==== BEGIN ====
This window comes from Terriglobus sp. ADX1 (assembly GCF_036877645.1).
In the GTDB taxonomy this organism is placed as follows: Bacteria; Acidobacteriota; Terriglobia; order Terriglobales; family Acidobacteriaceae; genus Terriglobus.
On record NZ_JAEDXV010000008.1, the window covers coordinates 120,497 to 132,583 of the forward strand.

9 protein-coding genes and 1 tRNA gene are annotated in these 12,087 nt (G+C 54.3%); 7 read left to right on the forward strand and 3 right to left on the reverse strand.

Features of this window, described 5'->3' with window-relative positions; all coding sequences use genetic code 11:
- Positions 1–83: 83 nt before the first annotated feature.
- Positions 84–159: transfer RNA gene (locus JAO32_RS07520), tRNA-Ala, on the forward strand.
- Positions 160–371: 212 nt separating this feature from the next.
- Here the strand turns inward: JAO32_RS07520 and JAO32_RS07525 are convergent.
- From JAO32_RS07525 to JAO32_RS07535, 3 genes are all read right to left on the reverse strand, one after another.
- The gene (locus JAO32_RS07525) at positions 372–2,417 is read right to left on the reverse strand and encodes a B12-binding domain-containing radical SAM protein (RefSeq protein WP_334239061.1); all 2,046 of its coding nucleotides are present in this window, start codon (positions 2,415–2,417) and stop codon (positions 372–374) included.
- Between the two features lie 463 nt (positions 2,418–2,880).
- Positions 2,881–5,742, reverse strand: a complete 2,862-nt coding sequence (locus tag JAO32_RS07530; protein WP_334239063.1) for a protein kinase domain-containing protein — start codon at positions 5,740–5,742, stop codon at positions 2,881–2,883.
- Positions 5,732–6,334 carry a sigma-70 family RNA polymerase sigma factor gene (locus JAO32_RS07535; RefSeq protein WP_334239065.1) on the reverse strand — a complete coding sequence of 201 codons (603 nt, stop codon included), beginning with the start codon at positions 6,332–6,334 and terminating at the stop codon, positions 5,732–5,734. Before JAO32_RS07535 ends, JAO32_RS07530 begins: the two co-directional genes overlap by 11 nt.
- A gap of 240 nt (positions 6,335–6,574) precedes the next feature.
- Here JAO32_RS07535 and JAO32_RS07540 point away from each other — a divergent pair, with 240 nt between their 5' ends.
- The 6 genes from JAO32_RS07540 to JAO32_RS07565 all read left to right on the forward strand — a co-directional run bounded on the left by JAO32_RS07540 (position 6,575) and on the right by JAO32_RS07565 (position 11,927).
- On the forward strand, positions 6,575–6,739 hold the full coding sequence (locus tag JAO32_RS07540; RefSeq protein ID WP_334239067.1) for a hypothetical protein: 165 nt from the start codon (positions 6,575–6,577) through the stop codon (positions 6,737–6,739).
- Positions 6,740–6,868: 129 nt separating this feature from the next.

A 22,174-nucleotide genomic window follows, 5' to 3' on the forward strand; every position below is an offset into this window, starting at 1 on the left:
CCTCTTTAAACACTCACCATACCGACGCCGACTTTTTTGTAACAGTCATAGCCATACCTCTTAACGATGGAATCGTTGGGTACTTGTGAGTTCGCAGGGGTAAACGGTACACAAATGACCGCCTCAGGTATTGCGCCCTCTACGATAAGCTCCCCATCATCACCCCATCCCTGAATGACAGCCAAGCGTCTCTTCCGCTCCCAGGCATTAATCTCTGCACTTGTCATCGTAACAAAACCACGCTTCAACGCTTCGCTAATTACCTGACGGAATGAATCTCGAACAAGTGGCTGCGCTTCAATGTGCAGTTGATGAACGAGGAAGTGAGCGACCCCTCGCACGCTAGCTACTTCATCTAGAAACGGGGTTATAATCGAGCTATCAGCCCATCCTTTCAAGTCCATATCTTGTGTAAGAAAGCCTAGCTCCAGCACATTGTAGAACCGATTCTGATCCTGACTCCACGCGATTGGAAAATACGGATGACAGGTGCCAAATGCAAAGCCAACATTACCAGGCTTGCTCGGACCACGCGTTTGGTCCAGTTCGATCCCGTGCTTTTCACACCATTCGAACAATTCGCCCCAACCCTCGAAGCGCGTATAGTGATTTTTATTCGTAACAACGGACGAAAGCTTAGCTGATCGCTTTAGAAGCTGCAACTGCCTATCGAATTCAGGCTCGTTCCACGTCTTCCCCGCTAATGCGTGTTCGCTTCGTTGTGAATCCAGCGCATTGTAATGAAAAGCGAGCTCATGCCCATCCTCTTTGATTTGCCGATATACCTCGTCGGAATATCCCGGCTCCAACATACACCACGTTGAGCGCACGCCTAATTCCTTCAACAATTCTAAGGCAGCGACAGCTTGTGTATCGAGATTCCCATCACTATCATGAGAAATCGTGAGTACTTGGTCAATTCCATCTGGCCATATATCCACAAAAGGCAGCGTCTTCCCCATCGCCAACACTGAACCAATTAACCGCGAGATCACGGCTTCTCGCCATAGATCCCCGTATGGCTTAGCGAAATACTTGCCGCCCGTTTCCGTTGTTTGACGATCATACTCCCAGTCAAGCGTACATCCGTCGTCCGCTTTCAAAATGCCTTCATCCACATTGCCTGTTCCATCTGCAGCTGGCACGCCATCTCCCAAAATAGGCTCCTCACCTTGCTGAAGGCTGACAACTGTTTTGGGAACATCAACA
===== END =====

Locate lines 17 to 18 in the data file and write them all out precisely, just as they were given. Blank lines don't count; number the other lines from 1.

- The 6 genes from JAO32_RS07540 to JAO32_RS07565 all read left to right on the forward strand — a co-directional run bounded on the left by JAO32_RS07540 (position 6,575) and on the right by JAO32_RS07565 (position 11,927).
- On the forward strand, positions 6,575–6,739 hold the full coding sequence (locus tag JAO32_RS07540; RefSeq protein ID WP_334239067.1) for a hypothetical protein: 165 nt from the start codon (positions 6,575–6,577) through the stop codon (positions 6,737–6,739).